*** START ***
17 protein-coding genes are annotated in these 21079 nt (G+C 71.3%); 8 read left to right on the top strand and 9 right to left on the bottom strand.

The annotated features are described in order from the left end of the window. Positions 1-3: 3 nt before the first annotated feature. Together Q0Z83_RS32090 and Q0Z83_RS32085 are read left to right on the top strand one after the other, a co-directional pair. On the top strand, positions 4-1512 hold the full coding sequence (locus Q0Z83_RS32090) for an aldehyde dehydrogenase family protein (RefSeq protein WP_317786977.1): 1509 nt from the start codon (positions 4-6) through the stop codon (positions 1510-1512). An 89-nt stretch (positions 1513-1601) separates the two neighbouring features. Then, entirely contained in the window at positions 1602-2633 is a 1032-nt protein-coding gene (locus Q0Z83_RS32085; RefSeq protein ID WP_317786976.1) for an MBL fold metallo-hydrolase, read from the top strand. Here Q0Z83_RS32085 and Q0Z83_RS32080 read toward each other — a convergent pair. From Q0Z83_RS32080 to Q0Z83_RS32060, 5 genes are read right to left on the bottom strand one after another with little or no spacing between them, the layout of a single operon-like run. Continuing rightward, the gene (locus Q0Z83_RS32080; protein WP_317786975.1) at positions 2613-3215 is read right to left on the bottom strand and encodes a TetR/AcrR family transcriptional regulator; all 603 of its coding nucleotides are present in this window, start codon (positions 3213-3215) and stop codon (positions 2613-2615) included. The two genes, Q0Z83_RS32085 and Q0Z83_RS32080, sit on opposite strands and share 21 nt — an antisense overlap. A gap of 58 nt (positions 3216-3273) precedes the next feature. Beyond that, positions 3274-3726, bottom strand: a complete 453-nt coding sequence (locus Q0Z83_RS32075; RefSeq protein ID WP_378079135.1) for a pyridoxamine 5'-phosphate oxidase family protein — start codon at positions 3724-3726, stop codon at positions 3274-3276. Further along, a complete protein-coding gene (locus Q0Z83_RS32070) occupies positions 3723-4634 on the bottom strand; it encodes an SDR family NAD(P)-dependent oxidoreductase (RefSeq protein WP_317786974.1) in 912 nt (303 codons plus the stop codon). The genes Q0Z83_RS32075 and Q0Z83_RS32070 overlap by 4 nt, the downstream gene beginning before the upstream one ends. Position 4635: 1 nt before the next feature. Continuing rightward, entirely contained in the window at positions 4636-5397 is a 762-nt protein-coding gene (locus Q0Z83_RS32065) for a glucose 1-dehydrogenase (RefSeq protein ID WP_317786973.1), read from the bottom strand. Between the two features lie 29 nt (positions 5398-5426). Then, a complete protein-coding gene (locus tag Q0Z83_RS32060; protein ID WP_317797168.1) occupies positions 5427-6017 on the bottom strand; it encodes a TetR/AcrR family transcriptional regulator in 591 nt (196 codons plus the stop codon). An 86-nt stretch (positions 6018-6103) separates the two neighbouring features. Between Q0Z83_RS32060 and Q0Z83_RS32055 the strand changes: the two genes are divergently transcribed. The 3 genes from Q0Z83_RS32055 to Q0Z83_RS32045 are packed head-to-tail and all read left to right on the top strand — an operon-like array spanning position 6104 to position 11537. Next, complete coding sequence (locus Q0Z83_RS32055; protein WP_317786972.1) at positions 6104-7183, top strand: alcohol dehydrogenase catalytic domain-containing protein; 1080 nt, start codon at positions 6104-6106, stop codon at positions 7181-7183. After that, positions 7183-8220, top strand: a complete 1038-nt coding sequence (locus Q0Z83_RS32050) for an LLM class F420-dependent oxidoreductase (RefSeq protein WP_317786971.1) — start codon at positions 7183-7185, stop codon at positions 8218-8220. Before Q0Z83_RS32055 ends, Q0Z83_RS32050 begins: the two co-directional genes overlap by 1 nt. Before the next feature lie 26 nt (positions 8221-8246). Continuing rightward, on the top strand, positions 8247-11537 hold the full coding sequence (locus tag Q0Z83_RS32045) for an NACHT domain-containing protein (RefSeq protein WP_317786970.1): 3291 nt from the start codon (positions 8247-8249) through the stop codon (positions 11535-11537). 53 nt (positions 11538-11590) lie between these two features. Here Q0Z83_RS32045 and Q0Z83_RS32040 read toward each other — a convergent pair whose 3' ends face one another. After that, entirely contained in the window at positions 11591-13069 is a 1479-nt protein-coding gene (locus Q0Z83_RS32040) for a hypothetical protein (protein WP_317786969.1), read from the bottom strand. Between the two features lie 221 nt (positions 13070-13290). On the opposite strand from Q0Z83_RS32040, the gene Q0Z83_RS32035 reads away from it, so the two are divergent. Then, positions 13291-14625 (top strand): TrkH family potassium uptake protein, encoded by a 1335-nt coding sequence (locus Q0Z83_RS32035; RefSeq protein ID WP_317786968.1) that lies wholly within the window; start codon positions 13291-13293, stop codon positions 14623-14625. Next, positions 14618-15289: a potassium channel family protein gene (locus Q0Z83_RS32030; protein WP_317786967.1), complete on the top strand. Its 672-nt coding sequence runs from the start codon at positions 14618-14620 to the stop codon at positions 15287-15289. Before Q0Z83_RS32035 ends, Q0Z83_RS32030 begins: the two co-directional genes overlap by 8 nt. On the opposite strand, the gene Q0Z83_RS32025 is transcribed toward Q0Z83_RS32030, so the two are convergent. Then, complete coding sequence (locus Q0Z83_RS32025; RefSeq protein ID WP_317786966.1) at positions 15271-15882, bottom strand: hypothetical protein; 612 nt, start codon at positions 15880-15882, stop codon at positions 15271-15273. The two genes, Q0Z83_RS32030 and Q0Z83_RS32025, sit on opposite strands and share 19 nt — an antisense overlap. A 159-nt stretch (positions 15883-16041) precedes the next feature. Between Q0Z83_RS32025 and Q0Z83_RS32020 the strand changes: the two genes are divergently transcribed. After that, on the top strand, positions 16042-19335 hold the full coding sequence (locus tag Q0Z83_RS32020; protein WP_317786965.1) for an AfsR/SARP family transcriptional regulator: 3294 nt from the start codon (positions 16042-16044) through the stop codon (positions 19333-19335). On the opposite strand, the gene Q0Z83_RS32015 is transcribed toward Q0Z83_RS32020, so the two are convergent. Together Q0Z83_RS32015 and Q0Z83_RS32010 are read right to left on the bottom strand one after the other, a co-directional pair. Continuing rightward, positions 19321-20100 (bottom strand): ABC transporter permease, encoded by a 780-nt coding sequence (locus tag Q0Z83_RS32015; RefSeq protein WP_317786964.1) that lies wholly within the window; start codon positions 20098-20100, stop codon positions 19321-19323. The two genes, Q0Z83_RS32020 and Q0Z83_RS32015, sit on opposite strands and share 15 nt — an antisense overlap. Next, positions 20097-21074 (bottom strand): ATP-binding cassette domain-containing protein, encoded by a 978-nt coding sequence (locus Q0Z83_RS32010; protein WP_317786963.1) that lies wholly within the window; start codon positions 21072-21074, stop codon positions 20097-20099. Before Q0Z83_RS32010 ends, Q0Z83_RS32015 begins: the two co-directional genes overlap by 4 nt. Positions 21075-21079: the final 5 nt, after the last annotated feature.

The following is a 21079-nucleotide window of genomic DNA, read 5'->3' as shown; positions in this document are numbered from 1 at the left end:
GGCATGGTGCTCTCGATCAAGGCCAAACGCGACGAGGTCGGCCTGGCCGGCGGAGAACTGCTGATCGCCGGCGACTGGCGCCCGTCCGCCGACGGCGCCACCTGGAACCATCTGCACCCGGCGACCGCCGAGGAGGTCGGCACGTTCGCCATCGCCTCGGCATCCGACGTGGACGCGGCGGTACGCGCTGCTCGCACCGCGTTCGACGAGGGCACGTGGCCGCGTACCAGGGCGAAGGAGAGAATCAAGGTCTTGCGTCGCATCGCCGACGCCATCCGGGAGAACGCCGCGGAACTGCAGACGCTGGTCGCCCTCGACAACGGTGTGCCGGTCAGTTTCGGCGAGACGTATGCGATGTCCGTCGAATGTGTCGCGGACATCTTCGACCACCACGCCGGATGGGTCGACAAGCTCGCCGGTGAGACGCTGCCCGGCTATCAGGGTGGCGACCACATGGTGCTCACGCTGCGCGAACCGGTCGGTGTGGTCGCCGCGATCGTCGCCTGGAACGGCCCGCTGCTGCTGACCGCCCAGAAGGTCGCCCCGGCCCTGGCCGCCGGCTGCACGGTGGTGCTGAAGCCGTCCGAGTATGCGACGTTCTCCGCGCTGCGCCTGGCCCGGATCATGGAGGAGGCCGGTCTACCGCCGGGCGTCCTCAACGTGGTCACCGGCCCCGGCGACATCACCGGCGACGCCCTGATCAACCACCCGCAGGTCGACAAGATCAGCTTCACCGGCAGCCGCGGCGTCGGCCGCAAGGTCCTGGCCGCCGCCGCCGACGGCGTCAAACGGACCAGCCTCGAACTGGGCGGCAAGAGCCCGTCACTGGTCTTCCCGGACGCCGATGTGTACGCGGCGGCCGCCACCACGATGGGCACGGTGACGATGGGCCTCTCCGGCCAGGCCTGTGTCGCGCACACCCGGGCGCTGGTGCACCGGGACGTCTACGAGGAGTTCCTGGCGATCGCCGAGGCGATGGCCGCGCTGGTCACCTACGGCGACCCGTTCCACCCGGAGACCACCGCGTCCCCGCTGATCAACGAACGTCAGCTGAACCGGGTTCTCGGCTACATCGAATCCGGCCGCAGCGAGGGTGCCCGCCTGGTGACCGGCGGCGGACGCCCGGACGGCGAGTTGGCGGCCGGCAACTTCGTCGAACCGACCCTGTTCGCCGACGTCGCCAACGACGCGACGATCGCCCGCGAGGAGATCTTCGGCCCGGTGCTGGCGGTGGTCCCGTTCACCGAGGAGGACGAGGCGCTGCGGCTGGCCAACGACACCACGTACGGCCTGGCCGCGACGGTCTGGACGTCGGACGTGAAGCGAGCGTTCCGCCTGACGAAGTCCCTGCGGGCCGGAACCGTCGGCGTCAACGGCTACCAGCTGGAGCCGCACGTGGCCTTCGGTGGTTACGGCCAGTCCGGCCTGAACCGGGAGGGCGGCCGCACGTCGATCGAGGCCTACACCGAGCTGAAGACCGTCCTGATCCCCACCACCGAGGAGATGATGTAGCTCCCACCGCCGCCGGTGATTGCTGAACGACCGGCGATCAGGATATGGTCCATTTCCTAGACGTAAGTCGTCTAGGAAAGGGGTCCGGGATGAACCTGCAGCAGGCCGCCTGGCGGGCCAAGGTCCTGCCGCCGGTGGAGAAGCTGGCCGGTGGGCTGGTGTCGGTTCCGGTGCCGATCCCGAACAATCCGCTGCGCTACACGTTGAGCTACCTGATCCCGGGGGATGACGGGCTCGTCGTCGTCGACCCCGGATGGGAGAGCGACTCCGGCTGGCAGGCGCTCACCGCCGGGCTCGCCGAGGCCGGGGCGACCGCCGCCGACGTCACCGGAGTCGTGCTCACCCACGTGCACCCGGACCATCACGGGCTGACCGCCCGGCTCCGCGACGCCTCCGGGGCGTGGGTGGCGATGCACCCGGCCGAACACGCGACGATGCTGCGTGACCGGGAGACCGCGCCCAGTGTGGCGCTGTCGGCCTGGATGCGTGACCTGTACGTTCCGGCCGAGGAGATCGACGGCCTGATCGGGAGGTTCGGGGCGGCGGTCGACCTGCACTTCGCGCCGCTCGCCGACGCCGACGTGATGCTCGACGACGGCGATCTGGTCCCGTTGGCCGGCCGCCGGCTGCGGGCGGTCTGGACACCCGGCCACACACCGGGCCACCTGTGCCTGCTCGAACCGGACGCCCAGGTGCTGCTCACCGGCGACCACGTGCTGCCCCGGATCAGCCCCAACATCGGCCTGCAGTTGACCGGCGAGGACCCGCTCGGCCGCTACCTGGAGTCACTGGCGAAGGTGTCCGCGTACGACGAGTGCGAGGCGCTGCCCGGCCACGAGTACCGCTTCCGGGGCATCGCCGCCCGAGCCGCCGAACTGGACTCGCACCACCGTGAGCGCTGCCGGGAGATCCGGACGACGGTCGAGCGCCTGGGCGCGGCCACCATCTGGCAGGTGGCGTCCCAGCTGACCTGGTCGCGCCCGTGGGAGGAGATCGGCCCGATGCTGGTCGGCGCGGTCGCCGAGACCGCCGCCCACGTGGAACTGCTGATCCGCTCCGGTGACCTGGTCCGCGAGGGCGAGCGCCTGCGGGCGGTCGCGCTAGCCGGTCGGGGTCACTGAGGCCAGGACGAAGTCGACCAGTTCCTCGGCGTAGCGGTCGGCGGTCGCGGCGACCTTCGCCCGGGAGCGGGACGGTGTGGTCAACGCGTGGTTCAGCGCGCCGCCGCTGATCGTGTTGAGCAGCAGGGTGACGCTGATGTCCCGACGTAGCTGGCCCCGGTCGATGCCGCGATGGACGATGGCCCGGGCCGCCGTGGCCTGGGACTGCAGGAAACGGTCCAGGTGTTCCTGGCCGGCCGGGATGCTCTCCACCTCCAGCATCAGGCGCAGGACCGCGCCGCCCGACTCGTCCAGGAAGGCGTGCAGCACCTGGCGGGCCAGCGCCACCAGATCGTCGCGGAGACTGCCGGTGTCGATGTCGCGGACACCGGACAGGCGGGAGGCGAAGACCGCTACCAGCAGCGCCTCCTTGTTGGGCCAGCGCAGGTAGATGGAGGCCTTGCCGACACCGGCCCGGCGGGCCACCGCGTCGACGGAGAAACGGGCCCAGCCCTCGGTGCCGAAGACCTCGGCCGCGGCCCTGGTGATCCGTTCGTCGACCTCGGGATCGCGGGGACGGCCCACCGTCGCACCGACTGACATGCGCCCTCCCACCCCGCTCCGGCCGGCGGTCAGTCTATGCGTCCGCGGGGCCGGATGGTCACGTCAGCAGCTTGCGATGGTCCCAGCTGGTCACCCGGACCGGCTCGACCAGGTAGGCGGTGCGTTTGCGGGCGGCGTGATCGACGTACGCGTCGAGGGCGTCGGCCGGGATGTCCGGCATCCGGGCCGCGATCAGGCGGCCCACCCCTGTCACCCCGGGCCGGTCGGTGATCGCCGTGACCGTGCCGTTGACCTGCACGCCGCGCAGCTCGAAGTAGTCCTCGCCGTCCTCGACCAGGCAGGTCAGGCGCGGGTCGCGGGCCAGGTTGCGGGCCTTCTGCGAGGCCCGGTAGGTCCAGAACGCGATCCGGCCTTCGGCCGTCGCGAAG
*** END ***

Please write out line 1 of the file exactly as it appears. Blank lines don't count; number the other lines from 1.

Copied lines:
17 protein-coding genes are annotated in these 21079 nt (G+C 71.3%); 8 read left to right on the top strand and 9 right to left on the bottom strand.